Getty Images Letter Forum / How is this different from PicScout?
« on: May 27, 2012, 03:21:41 PM »
It's now all over the media, and I really don't see that much difference between this and the PicScout business model:

How is this different from the Google Street View people storming into these people's houses, sticking a USB stick in their laptop, and downloading anything they please?

How is PicScout's rudebot any different when they bang into your server to suck out information that's none of their business and it has been made clear that they are not to go there?

VKT loves to say that just because he leaves his keys in the car's ignition, that doesn't give you the right to climb in and drive off. Really? So just because our servers can't be easily secured from PicScout's gross intrusions, that gives THEM the right to come in and take whatever they want on our bandwidth nickel and sell it to anyone for their trollish purposes? The guy's trying to have it both ways and I'm not buying it for a second.

How is it that gathering "evidence" against a person in this manner does NOT require a warrant or court order, and how can it be argued that any evidence thus collected could be admissible in court?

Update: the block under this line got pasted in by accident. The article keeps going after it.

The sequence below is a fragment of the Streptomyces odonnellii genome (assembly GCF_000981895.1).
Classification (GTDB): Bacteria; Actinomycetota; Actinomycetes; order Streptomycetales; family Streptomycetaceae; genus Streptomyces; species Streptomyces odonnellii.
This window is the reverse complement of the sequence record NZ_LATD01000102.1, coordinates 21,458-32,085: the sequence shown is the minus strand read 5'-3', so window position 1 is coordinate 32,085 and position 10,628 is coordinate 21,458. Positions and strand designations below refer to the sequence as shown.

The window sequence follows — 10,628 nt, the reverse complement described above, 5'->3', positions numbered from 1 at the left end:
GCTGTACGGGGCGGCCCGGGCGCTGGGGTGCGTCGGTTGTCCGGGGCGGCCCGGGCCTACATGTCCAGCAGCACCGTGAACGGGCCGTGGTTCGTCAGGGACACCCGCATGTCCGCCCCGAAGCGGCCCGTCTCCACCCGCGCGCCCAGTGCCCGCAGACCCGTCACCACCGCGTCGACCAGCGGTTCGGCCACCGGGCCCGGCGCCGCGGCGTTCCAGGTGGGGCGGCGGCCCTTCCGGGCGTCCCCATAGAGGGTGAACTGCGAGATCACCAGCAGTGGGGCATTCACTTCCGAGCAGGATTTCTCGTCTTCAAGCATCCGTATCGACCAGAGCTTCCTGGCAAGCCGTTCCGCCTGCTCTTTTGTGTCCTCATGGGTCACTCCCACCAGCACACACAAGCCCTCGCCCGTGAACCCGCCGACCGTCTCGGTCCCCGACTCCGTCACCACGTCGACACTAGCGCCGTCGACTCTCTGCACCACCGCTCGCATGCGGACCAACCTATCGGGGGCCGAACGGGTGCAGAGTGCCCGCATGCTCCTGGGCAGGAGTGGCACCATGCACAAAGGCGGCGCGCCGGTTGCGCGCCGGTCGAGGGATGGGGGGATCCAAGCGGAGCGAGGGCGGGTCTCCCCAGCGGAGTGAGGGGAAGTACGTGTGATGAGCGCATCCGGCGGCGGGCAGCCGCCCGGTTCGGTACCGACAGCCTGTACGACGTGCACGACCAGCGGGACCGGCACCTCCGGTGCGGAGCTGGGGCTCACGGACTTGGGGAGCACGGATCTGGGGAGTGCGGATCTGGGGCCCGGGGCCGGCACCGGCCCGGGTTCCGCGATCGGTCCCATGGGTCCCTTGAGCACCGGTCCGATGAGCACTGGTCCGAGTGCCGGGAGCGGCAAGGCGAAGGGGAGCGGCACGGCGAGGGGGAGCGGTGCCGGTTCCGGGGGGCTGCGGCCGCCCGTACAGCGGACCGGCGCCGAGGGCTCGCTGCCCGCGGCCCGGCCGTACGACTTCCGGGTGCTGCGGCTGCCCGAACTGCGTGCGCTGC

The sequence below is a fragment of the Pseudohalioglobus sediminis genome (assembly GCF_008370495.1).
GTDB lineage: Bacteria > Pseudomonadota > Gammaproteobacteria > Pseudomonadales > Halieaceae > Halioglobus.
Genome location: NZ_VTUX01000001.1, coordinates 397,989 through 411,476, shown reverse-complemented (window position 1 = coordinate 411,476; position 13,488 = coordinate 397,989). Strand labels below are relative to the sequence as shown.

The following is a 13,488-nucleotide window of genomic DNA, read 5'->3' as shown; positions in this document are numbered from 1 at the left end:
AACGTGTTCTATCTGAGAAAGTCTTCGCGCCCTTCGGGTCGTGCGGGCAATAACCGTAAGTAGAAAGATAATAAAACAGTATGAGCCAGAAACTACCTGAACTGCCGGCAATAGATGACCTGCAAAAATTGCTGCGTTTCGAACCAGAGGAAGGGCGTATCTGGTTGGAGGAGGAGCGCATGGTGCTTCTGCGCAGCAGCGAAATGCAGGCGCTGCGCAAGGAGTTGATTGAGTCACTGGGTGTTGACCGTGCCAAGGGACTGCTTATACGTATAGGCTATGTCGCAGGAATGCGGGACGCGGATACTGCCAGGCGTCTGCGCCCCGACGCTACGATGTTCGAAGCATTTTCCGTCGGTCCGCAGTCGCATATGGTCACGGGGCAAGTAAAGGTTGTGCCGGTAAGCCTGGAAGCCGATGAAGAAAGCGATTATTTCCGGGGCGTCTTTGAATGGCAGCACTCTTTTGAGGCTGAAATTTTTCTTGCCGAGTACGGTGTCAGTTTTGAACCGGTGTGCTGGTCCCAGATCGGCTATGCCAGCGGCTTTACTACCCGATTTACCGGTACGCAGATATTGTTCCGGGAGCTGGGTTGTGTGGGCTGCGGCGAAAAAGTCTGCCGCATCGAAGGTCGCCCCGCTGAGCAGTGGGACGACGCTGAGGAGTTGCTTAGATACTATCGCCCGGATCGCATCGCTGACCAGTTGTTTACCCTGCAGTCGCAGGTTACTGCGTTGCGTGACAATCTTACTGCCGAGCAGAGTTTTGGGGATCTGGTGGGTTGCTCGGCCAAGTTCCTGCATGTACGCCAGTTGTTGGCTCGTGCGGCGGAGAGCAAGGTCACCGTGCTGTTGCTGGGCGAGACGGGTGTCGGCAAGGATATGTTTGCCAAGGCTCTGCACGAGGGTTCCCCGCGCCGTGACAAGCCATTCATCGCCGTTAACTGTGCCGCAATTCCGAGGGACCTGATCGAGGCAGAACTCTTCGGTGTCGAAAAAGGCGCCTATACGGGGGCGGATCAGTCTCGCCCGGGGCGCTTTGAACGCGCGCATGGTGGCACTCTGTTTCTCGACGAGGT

Even the Department of Homeland Security has to get a warrant or court order to be able to collect electronic information, or any kind of private information, for that matter. That doesn't necessarily stop them from doing surveillance, but they are well aware of what would stick in court and what would get thrown out.

This needs to be made specific: PicScout evidence collected without an appropriate court order or warrant is NOT admissible in court. That won't stop them from rudely snooping, but it would make their business model change DRASTICALLY. They would only be worth hiring in the US if there is a very specific case where the surveillance can be justified and is approved by judicial oversight. No more gill netting for the trollbot.

Fair is fair. We have a Constitution and a Bill of Rights for some very good reasons. I'm not done using my civil rights so I think I'l stand up for them.